In order: partially closing each hand separately; running a command file that opens one hand and closes the other; running a movement file that produces a wave
For my final project, I chose to work on developing an API for controlling a humanoid robot simulated in Gazebo. I chose this because of several discussions in-class concerning the benefits of high-level robot control (without the need of directly manipulating code) and the current lack of such a controller for the DRC simulated robot. Additionally, I was not previously familiar with APIs and wanted to take the opportunity to learn about and apply them to robotics.
In researching the topic, I learned that an API (application protocol interface) is an interface that allows control of a system in a way that is relatively intuitive and without the need to interact directly with the code that comprises the system. Examples of APIs include graphics libraries for programming languages (drawCanvas(inputs), drawLine(inputs), etc.), Earth API for Google Maps (which allows for the visualization of a userís geospatial data within Google Earth), and visual programming languages (typically in which a user writes programs by connecting blocks of already-made code). Seeing as how all of these examples enable a user to perform a task via a program without needing to be familiar with the programís code itself, an API could be beneficial for coding complex tasks and behaviors into simulated and physical robots, including for the DRC challenge.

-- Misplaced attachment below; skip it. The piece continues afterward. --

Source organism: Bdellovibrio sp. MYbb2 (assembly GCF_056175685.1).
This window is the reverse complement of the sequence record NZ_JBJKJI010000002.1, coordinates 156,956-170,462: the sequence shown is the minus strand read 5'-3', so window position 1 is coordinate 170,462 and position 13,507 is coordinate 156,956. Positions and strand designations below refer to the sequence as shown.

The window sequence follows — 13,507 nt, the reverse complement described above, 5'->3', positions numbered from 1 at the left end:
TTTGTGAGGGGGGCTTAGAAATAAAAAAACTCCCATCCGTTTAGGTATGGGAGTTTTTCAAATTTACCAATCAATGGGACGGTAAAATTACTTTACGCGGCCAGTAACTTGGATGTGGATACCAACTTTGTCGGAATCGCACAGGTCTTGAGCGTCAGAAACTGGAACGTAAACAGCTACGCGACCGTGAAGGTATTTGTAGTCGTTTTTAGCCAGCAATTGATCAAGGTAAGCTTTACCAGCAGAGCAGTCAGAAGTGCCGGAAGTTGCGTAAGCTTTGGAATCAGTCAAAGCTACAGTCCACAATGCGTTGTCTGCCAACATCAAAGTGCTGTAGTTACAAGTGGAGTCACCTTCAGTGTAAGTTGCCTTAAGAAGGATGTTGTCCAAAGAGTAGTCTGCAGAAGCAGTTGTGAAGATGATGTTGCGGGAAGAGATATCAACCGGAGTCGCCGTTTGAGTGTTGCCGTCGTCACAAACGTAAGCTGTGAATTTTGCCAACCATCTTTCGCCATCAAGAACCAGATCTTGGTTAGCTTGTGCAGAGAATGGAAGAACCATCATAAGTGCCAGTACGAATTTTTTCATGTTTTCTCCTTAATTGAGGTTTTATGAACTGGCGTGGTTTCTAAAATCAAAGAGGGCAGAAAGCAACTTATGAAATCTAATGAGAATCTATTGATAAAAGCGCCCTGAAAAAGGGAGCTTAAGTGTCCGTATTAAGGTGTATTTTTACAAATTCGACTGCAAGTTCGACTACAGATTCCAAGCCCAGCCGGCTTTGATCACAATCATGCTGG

My approach was to create a system whereby fundamental units of movement (primitives) could be combined to create slightly more complex movements, which in turn could be treated as single units and combined to produce even more complex movements. This hierarchical, modular structure of control could continue until the robot eventually becomes capable of achieving any task the user desires.